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2 hours ago, Funn3r said:

I haven't followed this thread because I am not smart enough. There, I've said it. 

It seems at top level though that people are saying if the super-AI gives a verdict how can humans confirm it is the correct verdict? And that is a problem I have a better chance to understand. What if a brain surgeon asks the AI for advice and the AI says drill a hole up the patient's nose. Brain surgeon thinks that is stupid, but the AI has never been wrong.

Maybe we are looking at the wrong problem, we have made it "brain surgeon v. AI - who wins?".  Why not have an additional AI whose function is not brain surgery but instead solely to confirm the correct functioning of other AIs?

Machines monitoring other machines already happens so that would not be a conceptual step change. The problem is which machine would you trust. As someone who works in IT I know monitoring software currently can generate lots of false positives which have to be weeded out by human actors. If that was the case how would one know which of the machines was the right and who would be the arbiter.

Moreover, given that smart people have been responsible for some of the most disastrous decisions in human history would smarter machines be any better. They might make less low level errors but then make one seemingly intelligent decision that is absolutely catastrophic

As we don't really understand human intelligence it is something of a gamble to punt our future on artificial intelligences about which we know even less. Obviously in their early stages learning and expert systems might be comprehensible to us but ultimately they might reach a stage where they would be beyond our understanding. Then as Wonderpup has pointed out it would all be a matter of trust.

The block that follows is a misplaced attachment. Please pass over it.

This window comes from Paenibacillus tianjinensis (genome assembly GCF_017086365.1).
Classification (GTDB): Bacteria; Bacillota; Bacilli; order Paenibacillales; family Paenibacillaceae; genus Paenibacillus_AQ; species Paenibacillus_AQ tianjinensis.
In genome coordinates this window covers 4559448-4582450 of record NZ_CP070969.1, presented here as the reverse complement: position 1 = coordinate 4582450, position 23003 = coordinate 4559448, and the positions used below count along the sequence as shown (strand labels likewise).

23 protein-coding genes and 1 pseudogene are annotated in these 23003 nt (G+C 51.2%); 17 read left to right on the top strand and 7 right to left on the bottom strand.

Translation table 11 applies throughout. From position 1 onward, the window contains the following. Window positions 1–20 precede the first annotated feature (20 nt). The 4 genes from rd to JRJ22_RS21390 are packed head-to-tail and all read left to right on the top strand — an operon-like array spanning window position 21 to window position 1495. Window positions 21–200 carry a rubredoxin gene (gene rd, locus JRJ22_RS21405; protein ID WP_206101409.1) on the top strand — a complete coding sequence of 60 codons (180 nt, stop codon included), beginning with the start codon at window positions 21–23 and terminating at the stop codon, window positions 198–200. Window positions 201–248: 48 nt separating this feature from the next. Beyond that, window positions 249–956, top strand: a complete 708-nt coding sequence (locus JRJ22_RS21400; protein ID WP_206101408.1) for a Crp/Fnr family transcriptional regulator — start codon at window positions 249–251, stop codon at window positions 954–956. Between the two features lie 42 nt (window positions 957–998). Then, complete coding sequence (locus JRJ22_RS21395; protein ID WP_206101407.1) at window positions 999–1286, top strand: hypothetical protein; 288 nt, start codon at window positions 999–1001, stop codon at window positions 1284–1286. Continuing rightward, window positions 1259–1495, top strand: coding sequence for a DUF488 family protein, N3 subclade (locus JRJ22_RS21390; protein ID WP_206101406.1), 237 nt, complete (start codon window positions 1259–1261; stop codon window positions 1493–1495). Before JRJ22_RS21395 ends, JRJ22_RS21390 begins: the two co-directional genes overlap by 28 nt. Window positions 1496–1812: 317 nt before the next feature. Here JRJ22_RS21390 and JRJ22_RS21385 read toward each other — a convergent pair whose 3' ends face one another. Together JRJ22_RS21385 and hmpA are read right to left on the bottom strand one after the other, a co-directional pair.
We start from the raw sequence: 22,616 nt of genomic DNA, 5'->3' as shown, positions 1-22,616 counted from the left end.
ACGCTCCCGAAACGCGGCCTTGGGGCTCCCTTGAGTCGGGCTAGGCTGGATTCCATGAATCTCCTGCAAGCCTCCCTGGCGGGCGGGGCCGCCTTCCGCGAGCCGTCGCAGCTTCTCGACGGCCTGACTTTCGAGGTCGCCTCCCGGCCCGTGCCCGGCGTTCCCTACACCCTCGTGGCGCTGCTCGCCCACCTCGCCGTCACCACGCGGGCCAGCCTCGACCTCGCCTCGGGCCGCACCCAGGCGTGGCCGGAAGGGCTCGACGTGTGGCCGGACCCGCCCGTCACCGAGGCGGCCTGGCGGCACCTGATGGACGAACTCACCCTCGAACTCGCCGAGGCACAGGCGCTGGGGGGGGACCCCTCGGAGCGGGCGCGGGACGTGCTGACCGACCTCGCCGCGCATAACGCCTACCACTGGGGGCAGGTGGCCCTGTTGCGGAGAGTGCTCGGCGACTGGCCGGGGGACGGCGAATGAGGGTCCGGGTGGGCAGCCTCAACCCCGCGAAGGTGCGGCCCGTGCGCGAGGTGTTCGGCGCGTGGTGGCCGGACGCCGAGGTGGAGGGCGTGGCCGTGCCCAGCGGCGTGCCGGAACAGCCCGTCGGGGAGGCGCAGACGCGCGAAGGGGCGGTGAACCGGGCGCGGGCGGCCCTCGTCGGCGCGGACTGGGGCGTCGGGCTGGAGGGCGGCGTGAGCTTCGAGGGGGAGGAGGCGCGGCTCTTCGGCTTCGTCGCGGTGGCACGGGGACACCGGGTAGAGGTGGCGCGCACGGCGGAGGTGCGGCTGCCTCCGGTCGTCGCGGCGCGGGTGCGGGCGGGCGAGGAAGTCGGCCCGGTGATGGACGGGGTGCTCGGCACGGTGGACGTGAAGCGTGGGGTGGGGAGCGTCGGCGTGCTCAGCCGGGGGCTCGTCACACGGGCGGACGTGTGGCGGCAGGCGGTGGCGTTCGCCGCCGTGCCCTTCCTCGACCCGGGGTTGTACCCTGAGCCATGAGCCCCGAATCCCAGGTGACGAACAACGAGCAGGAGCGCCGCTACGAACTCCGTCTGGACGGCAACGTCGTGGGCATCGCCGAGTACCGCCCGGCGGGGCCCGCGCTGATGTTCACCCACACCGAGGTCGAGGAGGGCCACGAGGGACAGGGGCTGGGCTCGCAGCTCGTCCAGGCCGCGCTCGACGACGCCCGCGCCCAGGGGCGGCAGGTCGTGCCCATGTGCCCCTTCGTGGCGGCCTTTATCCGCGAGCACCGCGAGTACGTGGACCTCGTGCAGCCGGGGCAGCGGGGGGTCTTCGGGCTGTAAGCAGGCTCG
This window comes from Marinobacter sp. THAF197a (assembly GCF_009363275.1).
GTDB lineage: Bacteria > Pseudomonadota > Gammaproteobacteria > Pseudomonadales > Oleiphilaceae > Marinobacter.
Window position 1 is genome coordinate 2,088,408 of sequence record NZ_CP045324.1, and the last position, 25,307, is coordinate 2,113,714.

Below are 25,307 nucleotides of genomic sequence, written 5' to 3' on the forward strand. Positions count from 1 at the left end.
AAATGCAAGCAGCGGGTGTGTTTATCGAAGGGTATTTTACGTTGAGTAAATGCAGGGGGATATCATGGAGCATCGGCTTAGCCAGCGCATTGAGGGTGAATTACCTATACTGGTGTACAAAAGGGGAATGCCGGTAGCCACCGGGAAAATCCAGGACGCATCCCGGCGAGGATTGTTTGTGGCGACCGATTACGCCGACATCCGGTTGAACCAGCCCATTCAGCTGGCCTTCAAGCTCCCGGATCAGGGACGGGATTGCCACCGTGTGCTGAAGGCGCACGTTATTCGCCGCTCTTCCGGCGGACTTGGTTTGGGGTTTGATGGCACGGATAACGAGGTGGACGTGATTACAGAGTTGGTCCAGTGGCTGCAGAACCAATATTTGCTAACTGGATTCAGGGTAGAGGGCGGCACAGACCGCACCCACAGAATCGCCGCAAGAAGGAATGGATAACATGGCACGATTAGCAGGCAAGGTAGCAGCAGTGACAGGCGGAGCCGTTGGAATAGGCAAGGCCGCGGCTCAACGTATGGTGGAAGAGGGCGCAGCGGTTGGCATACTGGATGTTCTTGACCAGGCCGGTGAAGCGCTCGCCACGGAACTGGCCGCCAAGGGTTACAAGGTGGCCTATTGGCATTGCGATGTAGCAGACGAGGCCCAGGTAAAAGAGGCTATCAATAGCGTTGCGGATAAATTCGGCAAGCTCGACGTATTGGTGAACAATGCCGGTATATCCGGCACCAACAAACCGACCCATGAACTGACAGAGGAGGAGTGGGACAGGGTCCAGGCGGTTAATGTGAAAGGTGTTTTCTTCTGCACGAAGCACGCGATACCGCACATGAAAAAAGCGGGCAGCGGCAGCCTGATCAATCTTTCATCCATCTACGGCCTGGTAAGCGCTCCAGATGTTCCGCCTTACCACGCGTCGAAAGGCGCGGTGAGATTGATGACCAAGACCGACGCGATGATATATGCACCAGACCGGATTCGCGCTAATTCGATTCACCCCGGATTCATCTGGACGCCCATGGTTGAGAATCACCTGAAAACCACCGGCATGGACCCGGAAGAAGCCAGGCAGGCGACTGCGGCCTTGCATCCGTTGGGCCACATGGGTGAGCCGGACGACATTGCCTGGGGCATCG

Edited by stormymonday_2011

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Personally I think true AI would pose a huge threat to vested interests around the globe which is why we probably won't be seeing it anytime soon.

That must be true- but it's also true that another set of vested interests stand to gain massively from AI- outfits like Google for example.

But the truth is that AI research cannot be stopped because the economic and military advantages that would accrue to the nation that succeeded in creating genuinely smart computers would be potentially huge and even dangerous to their competitors. So like the development of nuclear weapons the research will continue despite any dangers or opposition from vested interests.

Quote

Maybe we are looking at the wrong problem, we have made it "brain surgeon v. AI - who wins?".  Why not have an additional AI whose function is not brain surgery but instead solely to confirm the correct functioning of other AIs?

The problem then is how do you trust the second AI?

What I think what most  current debates on AI kind of gloss over is that an AI we could fully understand would be pointless because it could only do the things we could do ourselves. So the only value that AI can add to society would be an ability to process data in ways that we can't fully understand in order to arrive at insights and conclusions we could not have arrived at on our own.

So-by definition- a viable AI must be an AI that is not fully under our control in the sense that it's 'intelligence' will be opaque to us in some important ways. I don't mean by this that AI's will become sentient and take over the world but it does mean that at some critical point we will be forced to vest our AI's with the same kind of authority we vest in human experts, whose judgements and decisions we are forced to take on trust because most of us have no way to know if they are right or not.

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On 28/02/2017 at 7:28 PM, wonderpup said:

In some near future scenario a decendant of IBM's watson system has been trained on vast amounts of data, images and medical records on the identification and various treatment outcomes of a given disease- far more information than a human specialist in this field could reasonably expect to have mastered or keep track of.